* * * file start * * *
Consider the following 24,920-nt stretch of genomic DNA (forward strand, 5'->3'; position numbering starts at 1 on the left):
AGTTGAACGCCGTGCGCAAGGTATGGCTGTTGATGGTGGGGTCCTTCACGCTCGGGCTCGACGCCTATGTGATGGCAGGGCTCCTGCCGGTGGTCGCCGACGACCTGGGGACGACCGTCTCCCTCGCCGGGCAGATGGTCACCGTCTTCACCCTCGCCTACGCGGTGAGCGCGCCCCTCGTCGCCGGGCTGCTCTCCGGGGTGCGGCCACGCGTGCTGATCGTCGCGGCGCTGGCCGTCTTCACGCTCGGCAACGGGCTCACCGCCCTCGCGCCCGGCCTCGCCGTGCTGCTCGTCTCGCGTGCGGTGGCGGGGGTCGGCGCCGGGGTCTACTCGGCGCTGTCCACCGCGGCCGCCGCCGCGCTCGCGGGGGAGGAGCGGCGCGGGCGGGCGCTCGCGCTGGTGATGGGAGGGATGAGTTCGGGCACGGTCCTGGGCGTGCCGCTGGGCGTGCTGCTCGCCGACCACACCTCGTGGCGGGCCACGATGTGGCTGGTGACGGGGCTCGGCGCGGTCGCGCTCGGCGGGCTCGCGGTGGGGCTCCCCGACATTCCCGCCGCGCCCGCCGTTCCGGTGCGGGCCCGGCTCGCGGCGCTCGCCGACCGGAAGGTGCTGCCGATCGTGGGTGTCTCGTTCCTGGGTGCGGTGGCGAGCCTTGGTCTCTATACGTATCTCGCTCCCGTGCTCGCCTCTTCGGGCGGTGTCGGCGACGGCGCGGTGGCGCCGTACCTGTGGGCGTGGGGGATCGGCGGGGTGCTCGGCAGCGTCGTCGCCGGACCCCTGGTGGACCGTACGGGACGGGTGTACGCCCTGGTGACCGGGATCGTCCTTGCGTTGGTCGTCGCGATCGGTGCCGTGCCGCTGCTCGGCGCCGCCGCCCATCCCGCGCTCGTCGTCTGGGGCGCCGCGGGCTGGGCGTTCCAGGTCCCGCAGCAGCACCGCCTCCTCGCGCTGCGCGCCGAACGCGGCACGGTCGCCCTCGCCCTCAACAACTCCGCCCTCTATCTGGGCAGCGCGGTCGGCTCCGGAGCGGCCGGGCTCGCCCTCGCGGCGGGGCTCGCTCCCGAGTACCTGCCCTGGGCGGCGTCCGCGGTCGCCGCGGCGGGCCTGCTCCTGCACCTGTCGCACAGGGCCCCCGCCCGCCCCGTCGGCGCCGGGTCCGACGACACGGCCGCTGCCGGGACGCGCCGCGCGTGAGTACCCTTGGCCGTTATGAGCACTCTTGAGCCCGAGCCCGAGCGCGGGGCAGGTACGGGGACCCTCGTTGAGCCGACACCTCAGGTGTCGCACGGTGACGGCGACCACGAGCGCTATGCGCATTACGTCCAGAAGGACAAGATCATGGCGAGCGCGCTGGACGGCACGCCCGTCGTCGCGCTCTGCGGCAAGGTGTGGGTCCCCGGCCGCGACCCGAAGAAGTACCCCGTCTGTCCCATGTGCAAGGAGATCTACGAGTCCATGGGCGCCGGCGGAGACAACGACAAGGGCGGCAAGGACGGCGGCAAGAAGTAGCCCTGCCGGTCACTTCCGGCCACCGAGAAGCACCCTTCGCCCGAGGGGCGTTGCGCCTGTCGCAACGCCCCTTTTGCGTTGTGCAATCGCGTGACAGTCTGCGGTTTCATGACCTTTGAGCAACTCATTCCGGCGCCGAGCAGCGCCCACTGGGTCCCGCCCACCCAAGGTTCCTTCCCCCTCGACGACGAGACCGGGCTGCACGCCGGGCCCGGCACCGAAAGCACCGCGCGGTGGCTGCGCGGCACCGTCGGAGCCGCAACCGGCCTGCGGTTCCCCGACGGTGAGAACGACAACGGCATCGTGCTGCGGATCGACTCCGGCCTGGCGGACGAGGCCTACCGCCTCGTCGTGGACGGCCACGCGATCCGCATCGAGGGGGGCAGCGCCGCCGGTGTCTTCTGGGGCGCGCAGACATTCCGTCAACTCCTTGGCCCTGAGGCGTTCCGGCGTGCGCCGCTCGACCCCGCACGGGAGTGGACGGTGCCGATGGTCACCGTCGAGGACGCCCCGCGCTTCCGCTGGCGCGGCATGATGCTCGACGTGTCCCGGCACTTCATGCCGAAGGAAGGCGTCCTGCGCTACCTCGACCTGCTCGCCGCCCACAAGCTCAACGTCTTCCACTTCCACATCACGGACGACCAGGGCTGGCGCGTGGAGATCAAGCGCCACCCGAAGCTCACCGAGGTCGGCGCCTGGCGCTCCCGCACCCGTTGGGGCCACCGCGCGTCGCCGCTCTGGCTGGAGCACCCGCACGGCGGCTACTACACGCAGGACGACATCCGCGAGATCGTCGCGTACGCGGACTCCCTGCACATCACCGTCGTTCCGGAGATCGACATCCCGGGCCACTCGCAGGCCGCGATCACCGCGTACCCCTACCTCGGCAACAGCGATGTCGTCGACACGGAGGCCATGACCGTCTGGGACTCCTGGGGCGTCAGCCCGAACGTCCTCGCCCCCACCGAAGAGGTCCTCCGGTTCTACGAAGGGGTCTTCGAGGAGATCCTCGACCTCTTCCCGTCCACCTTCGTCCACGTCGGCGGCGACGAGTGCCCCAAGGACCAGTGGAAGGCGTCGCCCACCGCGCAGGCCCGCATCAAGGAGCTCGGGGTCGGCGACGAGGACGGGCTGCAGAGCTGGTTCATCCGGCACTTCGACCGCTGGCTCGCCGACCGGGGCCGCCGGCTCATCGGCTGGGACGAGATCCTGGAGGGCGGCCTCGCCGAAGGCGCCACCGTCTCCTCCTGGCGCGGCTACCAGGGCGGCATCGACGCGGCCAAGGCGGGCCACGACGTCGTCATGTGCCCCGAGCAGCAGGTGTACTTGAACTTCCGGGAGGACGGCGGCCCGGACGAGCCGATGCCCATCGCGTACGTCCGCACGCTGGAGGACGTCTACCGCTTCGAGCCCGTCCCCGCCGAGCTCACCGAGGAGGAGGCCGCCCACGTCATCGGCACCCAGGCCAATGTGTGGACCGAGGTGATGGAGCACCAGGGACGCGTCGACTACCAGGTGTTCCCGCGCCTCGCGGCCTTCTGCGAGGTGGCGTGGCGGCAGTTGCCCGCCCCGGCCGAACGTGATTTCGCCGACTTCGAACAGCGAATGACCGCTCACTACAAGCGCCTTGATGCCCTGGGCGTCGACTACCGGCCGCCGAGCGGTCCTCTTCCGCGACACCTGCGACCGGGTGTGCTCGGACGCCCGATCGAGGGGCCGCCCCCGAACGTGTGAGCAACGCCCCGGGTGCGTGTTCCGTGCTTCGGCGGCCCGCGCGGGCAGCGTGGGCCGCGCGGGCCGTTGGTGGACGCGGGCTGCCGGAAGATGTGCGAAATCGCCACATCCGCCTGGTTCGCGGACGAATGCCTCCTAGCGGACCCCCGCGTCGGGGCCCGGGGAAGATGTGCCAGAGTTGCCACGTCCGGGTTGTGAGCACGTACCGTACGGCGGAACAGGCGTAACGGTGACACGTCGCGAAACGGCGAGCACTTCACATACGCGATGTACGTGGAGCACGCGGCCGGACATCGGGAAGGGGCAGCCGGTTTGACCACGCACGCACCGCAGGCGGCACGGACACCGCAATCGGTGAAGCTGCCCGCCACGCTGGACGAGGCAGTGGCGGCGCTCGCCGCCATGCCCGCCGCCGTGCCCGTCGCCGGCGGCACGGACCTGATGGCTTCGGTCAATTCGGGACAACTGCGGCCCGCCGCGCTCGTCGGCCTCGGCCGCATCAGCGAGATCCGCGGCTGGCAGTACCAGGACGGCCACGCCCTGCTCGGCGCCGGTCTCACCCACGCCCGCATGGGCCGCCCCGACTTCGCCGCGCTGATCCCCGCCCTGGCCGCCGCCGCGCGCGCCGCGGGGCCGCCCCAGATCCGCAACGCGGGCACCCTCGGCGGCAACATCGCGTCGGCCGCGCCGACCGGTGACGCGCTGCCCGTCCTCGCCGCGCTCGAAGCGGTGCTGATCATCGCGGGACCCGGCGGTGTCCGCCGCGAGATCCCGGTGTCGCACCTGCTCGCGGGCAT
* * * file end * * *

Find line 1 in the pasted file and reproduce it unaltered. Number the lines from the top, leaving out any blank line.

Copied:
Consider the following 24,920-nt stretch of genomic DNA (forward strand, 5'->3'; position numbering starts at 1 on the left):